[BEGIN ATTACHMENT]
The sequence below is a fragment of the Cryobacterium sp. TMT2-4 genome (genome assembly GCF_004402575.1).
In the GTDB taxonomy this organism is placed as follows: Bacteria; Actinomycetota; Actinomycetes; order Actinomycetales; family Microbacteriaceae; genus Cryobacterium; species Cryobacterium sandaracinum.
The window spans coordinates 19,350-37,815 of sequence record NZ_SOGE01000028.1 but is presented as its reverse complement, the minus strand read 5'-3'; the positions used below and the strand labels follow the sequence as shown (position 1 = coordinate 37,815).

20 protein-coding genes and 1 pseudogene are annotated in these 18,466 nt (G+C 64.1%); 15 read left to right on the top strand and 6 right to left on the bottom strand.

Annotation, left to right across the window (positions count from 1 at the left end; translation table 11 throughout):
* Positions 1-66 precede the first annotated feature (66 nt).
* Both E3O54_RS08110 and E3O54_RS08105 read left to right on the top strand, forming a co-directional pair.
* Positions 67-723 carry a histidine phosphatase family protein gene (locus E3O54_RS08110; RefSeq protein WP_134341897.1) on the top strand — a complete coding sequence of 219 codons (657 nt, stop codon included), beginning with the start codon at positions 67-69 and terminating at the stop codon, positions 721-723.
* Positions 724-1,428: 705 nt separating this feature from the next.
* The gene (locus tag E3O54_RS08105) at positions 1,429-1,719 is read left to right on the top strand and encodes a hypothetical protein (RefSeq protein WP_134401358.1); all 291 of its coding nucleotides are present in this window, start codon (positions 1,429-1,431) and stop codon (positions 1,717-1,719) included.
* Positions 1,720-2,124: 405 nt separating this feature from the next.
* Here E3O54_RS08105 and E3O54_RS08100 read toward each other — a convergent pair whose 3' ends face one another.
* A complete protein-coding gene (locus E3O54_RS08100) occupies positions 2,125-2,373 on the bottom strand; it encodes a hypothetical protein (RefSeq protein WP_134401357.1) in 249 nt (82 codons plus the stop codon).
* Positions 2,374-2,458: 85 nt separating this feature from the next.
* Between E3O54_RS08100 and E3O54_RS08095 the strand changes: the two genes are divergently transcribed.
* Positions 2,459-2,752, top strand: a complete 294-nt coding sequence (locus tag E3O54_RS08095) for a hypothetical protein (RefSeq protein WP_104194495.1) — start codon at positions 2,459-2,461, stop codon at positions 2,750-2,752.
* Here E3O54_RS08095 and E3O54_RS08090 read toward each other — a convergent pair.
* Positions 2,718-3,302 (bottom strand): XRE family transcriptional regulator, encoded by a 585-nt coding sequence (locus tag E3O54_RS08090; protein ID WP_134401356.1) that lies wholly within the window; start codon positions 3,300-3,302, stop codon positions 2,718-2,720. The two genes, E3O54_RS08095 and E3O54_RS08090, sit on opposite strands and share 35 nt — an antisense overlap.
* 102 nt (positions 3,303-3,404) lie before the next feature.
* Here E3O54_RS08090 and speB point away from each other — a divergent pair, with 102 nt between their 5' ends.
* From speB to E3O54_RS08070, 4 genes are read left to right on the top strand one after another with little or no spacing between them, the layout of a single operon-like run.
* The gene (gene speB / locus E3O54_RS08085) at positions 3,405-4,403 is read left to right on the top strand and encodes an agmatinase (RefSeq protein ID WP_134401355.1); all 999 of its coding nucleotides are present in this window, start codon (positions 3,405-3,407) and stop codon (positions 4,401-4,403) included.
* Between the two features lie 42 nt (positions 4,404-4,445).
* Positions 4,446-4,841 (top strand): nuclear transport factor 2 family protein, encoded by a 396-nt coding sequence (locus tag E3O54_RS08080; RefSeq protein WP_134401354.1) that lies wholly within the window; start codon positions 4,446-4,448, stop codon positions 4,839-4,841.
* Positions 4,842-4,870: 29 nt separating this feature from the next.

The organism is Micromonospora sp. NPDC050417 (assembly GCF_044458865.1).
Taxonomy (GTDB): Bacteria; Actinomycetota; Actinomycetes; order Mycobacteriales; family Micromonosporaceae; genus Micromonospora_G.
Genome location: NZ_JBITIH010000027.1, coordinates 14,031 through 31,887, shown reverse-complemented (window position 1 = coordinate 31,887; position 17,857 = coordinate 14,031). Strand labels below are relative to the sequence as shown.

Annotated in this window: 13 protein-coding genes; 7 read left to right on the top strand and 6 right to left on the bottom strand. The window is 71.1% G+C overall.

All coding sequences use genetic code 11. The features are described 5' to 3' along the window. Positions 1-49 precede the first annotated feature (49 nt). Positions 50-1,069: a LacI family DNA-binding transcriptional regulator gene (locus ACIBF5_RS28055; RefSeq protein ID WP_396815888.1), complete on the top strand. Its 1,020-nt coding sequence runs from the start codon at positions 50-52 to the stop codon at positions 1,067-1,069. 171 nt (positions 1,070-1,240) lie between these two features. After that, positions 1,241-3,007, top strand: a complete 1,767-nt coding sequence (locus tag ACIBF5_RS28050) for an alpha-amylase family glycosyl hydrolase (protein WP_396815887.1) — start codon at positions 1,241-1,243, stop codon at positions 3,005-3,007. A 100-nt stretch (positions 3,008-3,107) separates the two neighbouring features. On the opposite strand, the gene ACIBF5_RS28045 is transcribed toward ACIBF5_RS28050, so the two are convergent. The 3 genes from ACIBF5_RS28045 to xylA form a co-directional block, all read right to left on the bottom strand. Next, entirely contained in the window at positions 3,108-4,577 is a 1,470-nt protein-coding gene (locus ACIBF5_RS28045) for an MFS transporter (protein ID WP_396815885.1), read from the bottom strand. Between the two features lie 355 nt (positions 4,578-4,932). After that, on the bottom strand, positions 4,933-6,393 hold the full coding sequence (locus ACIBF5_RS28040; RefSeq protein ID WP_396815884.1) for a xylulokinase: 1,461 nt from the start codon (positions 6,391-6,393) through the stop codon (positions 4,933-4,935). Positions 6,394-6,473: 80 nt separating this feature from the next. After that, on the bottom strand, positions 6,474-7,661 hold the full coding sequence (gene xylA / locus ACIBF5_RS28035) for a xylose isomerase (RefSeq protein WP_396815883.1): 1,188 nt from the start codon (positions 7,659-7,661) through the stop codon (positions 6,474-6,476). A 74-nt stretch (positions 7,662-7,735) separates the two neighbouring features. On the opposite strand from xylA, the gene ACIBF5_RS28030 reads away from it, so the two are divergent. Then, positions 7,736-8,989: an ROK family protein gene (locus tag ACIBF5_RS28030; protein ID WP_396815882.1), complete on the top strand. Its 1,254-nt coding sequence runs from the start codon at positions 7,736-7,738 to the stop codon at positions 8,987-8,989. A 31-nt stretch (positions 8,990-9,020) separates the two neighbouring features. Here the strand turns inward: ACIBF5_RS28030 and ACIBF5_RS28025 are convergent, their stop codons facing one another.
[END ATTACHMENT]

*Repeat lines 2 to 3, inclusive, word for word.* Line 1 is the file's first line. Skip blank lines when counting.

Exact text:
In the GTDB taxonomy this organism is placed as follows: Bacteria; Actinomycetota; Actinomycetes; order Actinomycetales; family Microbacteriaceae; genus Cryobacterium; species Cryobacterium sandaracinum.
The window spans coordinates 19,350-37,815 of sequence record NZ_SOGE01000028.1 but is presented as its reverse complement, the minus strand read 5'-3'; the positions used below and the strand labels follow the sequence as shown (position 1 = coordinate 37,815).